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    Fear of Pregnancy Phobia-Tokophobia

    Fear of Pregnancy Phobia Also Named Tokophobia

    Do you wake up in the middle of the night shaking in fear that you’ll get pregnant?

    Are you terrified by the thought of childbirth? Do you like kids but dread the idea of carrying a baby in your womb for nine months?

    Is it normal to be afraid of pregnancy? While most first-time mothers are concerned about birthing pains, your fear has reached unreasonable levels. You may feel ashamed by this since society trains women to want children.

    However, you simply can’t imagine yourself pregnant, much less in labor. The mere idea of pregnancy can cause you to break into a cold sweat.
    It turns out that you might have Tokophobia. Don’t fret. The first step to overcoming this irrational fear of pregnancy is to understand why it came about.

    Fear of Pregnancy -Tokophobia

    What Is Tokophobia?

    What is the fear of being pregnant called? The fear of pregnancy is known as
    Tokophobia.” It is derived from the Greek word “tokos,” meaning “childbirth,” and “phobos,” which means an intense fear of an object or a situation. Other names by which Tokophobia is known are Tocophobia, Enfantaphobia, Maieusiophobia, and Parturiphobia.

    It is unclear how common Tokophobia is. While some studies state that nearly 6% to 7% of women worldwide suffer from this phobia, other studies indicate that as many as 20% to 25% of women suffer from intense terror surrounding childbirth.
    This fear could keep women from having biological children. Some people who are tokophobic might even break into tears if they come across a pregnant woman or hear the word “pregnancy.”
    This phobia is classified into two. Let us understand what these terms mean.

    Primary Tokophobia
    Primary Tokophobia usually manifests in women who have never given birth. This condition starts during adolescence. However, it may also begin in women during pregnancy.
    Women who have a history of sexual abuse or trauma, miscarriage, abortion, termination of pregnancy, or complications related to childbirth are at a higher risk of developing primary Tokophobia. For such women, undergoing medical tests during the process of childbirth or pregnancy may provoke unpleasant memories.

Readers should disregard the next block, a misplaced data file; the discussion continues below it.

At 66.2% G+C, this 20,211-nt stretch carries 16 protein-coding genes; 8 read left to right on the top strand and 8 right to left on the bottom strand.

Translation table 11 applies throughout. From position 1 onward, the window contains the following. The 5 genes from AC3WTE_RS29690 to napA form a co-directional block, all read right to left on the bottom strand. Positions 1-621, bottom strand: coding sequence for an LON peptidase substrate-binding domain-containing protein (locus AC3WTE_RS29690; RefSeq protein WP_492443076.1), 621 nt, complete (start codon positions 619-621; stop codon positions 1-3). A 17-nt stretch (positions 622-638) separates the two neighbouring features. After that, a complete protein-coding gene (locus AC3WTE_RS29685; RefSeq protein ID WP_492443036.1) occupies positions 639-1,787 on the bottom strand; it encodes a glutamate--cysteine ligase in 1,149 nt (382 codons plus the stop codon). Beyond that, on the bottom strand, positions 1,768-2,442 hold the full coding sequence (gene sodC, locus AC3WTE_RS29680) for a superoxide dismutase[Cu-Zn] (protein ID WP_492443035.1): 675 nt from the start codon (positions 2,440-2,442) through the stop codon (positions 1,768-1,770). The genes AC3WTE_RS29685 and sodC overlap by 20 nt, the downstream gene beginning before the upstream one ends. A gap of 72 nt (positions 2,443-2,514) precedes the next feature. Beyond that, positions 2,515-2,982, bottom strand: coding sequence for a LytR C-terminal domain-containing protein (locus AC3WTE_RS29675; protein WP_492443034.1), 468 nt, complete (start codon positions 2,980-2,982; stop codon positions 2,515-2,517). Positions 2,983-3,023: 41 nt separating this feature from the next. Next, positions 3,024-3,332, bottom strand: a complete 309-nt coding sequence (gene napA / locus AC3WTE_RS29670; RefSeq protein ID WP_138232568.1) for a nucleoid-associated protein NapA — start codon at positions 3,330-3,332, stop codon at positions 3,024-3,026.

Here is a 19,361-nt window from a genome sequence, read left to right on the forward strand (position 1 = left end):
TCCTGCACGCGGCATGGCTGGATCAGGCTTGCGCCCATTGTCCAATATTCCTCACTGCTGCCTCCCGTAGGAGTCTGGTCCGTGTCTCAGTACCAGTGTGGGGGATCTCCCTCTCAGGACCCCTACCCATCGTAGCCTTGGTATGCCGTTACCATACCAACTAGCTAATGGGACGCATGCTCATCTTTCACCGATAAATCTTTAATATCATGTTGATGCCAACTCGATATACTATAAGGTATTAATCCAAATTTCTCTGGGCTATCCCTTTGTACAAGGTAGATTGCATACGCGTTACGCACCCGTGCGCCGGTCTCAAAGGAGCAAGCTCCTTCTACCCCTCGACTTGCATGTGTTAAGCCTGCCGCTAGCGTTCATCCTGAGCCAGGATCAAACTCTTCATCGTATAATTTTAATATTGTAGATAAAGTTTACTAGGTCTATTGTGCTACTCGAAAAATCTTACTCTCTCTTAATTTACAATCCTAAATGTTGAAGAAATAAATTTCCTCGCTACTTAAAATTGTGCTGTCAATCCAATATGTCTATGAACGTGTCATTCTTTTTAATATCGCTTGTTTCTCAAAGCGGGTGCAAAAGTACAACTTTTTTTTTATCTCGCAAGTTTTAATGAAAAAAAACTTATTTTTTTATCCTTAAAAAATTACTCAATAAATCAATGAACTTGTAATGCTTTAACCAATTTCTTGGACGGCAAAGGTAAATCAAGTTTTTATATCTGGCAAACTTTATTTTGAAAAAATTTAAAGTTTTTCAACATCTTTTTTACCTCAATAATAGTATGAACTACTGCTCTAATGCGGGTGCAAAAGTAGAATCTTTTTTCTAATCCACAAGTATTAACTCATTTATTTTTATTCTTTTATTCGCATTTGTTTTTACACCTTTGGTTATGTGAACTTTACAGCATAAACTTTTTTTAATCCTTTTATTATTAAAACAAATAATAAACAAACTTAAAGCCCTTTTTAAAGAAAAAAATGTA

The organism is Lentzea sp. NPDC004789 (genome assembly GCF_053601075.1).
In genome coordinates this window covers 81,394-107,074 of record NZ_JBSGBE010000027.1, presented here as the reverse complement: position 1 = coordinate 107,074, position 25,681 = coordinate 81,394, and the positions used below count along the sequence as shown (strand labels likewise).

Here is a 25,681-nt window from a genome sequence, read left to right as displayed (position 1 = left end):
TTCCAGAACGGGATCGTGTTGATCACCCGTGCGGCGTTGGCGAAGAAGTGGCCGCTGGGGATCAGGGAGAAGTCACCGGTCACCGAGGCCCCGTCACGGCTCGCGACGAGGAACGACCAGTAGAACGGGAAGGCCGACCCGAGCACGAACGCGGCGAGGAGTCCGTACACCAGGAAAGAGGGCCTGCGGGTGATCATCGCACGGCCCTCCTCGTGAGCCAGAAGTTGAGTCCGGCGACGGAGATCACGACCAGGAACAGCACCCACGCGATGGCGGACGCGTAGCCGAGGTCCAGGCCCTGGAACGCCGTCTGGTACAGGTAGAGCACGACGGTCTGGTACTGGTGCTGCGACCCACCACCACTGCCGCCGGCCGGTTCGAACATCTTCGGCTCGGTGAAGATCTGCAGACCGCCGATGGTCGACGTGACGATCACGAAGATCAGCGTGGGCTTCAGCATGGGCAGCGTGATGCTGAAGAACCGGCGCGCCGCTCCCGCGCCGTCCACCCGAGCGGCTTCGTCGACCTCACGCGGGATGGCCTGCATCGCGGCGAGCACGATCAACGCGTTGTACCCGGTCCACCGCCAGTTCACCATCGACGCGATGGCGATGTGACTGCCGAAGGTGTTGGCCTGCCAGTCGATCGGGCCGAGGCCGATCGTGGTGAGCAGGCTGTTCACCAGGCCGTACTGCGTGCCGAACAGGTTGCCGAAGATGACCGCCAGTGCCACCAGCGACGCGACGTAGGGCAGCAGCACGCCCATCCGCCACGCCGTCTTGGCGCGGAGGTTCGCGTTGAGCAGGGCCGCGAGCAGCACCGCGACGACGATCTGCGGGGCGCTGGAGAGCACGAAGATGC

Secondary Tokophobia
    Secondary Tokophobia develops in females who have already given birth, especially if the process was traumatic. These include women who have miscarried, gone through an abortion, or experienced a stillbirth. Unsuccessful fertility treatments can also trigger this phobia. Secondary Tokophobia can also manifest in women who have had normal or healthy pregnancies.

    Other factors that can trigger Tokophobia include:
    ● Fear for the life of the unborn child
    ● Lack of trust in the healthcare system or doctors
    ● Fear of pregnancy-related issues and complications
    ● Hormonal changes
    ● Fear of the unknown
    ● Fear of undergoing extreme pain during childbirth
    ● Worry over the process of pregnancy and childbirth
    ● Hearing traumatic stories of pregnancy from friends and family
    ● A lack of social support
    ● Getting pregnant at a young age
    People who are scared of being pregnant anxiety or believe that pregnancy is scary are often perceived to be overreacting or melodramatic. As a result, those who suffer from Tokophobia cannot discuss their worries with others, further causing isolation and depression.
    Many women who are Tokophobic and scared pregnant may terminate their pregnancy because of this uncontrollable terror of giving birth.

    Symptoms of Tokophobia

    Do I have Tokophobia? How do you know if someone is scared of giving birth? Let us take a closer look at Tokophobia symptoms.

    Psychological Symptoms
    ● Panic attacks
    ● Heightened anxiety
    ● Nightmares related to pregnancy and childbirth
    ● Experiencing thoughts of death

    Physical Symptoms
    ● Fast breathing
    ● Increase in heart rate
    ● Excessive sweating
    ● Shivering or trembling in fear
    ● Crying
    ● Feeling hysterical
    ● Vomiting
    ● Nausea at the thought of something growing inside one’s body